iPhone 6 and iPhone 6 Plus
iPhone 6 and iPhone 6 Plus could get price reduction as much as $100, after iPhone 6S is released Apple

News has spread rapidly that Apple is once again facing a controversy regarding its products in China with the iPhone 6 and 6 Plus now facing a possible ban by a Chinese regulator on account of design infringement. But which phone is Apple alleged to have copied its design from? It's a local brand called Shenzhen Baili whose 100C smartphone is at the centre of the controversy.

"Apple's iPhone 6 and iPhone 6 Plus have minor differences from Baili's 100C. The differences are so tiny that the average customer could not notice. So, this case falls into the patent rights protection category," said the ruling by the Beijing Intellectual Property Office.

The phone, unlike many popular Chinese phones, is largely unheard of and an official website for the brand could not be located as well. Some Chinese websites, however, reported that Shenzhen Baili Marketing Services has been marketing and selling this device. The brand is called 100C or depicted as 100+ on the device.

We could not find any credible photos of the phone. However, the telecommunications equipment certification centre in China, Tenaa, has some photos of the device that look identical to the iPhone 6 design. But again so do many phones.

Not much information is available about the company online either but a research from China International Capital Corp accessed by CNBC shows the company had 29.6m yuan ($4.5 m) in 2013 as operating income. Other than that there is no clarity on when the company filed the infringement case and what it expects in case Apple asks for any settlement terms so that it can still continue to sell its products.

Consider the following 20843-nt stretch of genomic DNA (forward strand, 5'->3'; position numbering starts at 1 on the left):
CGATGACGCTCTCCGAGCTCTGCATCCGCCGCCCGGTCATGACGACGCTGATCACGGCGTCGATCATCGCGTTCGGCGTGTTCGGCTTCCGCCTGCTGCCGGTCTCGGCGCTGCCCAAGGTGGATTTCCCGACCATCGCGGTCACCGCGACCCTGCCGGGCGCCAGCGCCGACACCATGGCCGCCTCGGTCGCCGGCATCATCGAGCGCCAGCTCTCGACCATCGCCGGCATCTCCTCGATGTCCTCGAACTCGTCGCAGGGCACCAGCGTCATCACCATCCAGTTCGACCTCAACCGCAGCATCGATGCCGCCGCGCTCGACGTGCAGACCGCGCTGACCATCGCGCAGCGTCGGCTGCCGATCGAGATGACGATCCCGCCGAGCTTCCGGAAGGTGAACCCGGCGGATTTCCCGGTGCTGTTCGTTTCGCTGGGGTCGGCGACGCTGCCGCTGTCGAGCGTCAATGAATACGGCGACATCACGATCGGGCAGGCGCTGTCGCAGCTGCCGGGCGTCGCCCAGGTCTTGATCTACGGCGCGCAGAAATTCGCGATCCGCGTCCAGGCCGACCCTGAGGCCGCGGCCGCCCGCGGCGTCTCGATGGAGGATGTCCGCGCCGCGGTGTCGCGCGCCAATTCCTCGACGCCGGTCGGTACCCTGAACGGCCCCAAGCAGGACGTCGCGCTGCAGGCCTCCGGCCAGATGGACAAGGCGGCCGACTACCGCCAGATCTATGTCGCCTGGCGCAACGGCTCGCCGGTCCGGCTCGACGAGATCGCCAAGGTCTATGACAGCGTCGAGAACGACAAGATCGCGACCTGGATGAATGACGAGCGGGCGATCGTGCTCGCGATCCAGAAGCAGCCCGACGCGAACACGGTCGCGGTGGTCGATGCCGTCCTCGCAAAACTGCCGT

Meanwhile, Apple issued a statement following the news saying that is was going to continue to sell its devices while it appeals the decision. "iPhone 6 and iPhone 6 Plus as well as iPhone 6s, iPhone 6s Plus and iPhone SE models are all available for sale as of today in China. We appealed an administrative order from a regional patent tribunal in Beijing last month and as a result the order has been stayed pending review by the Beijing IP Court."

In case this order goes in favour of the Chinese firm, it will currently only affect sales of the iPhone 6 and 6 Plus and not the newer iPhone 6S and 6S Plus. Some reports had claimed earlier that post the launch of the iPhone 7, the 6 and 6 Plus are likely to be discontinued as Apple is looking to move the 6S series down into the mid-range market and position the recently launched iPhone SE as the entry model.

If this happens it may not be such a major loss for Apple even if it doesn't win this case. Plus as per the ruling released to the public, it seems the ban if at all could only be limited to Beijing and not to the rest of the country.

The case, however, is a reminder of how Apple has been constantly facing administrative and legal hurdles in China, one of its key markets. Just a few months ago Apple lost a trademark battle to exclusively own the rights to the 'iPhone' brand in China where a Beijing court had ruled that an accessories maker can continue to use the 'iPhone' name for its leather wallets, purses, and other accessories. Prior to that in 2012, Apple had to settle a battle over the 'iPad' brand in China, paying out $60m to Proview International Holdings.